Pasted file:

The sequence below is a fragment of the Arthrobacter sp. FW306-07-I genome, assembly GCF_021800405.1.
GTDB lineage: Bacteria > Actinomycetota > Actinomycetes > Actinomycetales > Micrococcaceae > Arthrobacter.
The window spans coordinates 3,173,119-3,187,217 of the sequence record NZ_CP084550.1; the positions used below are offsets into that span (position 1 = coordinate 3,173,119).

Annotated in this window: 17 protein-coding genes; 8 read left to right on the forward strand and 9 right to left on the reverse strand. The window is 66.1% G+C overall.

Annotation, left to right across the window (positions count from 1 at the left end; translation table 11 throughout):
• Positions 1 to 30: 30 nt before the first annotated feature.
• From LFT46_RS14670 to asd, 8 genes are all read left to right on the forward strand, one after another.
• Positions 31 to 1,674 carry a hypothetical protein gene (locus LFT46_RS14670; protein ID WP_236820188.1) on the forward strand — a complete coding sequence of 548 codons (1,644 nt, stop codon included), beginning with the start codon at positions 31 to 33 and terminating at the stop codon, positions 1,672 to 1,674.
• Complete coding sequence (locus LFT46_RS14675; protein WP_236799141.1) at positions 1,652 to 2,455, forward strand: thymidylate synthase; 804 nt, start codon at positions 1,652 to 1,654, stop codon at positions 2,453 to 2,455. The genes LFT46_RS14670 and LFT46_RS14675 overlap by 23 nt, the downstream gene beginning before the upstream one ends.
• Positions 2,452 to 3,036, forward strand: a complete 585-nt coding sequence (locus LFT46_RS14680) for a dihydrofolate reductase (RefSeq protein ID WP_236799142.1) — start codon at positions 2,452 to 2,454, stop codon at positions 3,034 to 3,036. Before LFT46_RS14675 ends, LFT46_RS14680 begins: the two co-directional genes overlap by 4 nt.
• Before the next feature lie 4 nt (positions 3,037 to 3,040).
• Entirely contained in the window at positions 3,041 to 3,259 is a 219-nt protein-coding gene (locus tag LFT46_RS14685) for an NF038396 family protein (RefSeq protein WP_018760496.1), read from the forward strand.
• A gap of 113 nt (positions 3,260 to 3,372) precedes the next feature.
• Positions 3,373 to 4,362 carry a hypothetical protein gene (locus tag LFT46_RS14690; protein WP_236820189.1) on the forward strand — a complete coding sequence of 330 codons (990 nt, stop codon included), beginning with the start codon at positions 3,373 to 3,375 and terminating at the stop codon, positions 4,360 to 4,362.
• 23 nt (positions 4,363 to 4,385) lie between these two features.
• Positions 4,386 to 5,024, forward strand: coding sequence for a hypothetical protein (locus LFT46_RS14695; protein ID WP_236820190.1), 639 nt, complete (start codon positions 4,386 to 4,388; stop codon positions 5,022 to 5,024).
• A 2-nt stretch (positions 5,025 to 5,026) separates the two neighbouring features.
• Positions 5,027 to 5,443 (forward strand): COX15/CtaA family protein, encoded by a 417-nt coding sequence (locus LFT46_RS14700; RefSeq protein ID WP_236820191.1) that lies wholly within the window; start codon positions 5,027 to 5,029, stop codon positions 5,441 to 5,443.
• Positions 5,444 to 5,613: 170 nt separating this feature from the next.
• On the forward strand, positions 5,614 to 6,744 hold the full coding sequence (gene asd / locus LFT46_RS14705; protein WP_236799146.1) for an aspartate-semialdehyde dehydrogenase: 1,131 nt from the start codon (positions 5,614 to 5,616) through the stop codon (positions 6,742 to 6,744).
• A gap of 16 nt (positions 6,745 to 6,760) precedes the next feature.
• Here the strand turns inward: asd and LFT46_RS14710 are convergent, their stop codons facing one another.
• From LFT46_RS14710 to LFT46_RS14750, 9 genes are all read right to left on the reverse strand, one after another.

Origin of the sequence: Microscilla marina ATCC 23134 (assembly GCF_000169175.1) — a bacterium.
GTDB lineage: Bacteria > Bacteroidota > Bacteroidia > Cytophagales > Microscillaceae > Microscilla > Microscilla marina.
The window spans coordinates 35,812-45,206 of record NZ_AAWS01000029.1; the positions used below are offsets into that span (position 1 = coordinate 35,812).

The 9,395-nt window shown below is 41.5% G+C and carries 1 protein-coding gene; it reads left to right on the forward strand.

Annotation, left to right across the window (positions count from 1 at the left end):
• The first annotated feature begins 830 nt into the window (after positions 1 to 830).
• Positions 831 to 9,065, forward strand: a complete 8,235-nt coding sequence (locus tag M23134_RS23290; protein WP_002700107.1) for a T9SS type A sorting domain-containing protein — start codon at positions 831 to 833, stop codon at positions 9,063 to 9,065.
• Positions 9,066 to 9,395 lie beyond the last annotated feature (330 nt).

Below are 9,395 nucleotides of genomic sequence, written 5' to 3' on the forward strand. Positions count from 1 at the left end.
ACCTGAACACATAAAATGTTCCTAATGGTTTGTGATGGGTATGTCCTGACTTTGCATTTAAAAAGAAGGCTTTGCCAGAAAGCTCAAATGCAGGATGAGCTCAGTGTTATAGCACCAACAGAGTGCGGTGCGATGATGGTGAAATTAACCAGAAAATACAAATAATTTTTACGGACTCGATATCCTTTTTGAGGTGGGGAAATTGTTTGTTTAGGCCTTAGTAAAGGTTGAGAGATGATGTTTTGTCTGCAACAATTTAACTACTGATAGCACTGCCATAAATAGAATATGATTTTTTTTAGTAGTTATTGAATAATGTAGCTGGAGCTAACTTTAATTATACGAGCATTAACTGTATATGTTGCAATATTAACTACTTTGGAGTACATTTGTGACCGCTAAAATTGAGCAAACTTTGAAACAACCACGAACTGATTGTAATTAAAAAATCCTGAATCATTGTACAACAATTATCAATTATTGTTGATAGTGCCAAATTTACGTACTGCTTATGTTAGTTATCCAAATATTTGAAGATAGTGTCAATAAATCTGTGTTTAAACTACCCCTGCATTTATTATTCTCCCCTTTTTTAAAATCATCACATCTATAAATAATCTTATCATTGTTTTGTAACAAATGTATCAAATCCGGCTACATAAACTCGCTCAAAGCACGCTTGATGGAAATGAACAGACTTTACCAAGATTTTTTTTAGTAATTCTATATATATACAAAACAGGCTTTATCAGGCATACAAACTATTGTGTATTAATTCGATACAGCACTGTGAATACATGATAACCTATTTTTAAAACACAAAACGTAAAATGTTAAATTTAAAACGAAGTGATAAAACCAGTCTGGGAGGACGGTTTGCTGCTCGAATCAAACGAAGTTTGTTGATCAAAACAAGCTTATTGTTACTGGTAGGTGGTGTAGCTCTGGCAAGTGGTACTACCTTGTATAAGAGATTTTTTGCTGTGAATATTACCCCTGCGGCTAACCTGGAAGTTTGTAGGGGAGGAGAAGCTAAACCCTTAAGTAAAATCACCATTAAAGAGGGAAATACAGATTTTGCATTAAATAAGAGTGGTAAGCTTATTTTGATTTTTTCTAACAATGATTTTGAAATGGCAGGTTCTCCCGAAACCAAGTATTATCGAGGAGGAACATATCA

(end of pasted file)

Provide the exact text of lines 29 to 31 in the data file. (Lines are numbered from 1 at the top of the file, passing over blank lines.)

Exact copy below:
• The first annotated feature begins 830 nt into the window (after positions 1 to 830).
• Positions 831 to 9,065, forward strand: a complete 8,235-nt coding sequence (locus tag M23134_RS23290; protein WP_002700107.1) for a T9SS type A sorting domain-containing protein — start codon at positions 831 to 833, stop codon at positions 9,063 to 9,065.
• Positions 9,066 to 9,395 lie beyond the last annotated feature (330 nt).